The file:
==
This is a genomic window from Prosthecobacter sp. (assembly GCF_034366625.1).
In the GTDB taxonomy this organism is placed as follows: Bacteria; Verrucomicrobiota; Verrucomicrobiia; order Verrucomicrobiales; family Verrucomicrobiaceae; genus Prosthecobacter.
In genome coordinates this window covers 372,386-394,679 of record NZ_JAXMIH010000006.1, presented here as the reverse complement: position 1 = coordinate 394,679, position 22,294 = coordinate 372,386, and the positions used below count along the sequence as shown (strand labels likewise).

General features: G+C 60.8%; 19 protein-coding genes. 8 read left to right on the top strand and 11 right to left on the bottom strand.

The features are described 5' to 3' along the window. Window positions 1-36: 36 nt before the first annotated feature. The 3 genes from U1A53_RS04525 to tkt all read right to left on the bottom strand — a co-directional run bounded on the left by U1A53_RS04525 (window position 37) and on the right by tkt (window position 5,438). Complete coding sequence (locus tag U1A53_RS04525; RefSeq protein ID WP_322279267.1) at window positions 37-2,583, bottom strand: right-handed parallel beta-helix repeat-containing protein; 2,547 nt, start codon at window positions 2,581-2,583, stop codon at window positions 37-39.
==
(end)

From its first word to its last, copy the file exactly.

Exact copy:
This is a genomic window from Prosthecobacter sp. (assembly GCF_034366625.1).
In the GTDB taxonomy this organism is placed as follows: Bacteria; Verrucomicrobiota; Verrucomicrobiia; order Verrucomicrobiales; family Verrucomicrobiaceae; genus Prosthecobacter.
In genome coordinates this window covers 372,386-394,679 of record NZ_JAXMIH010000006.1, presented here as the reverse complement: position 1 = coordinate 394,679, position 22,294 = coordinate 372,386, and the positions used below count along the sequence as shown (strand labels likewise).

General features: G+C 60.8%; 19 protein-coding genes. 8 read left to right on the top strand and 11 right to left on the bottom strand.

The features are described 5' to 3' along the window. Window positions 1-36: 36 nt before the first annotated feature. The 3 genes from U1A53_RS04525 to tkt all read right to left on the bottom strand — a co-directional run bounded on the left by U1A53_RS04525 (window position 37) and on the right by tkt (window position 5,438). Complete coding sequence (locus tag U1A53_RS04525; RefSeq protein ID WP_322279267.1) at window positions 37-2,583, bottom strand: right-handed parallel beta-helix repeat-containing protein; 2,547 nt, start codon at window positions 2,581-2,583, stop codon at window positions 37-39.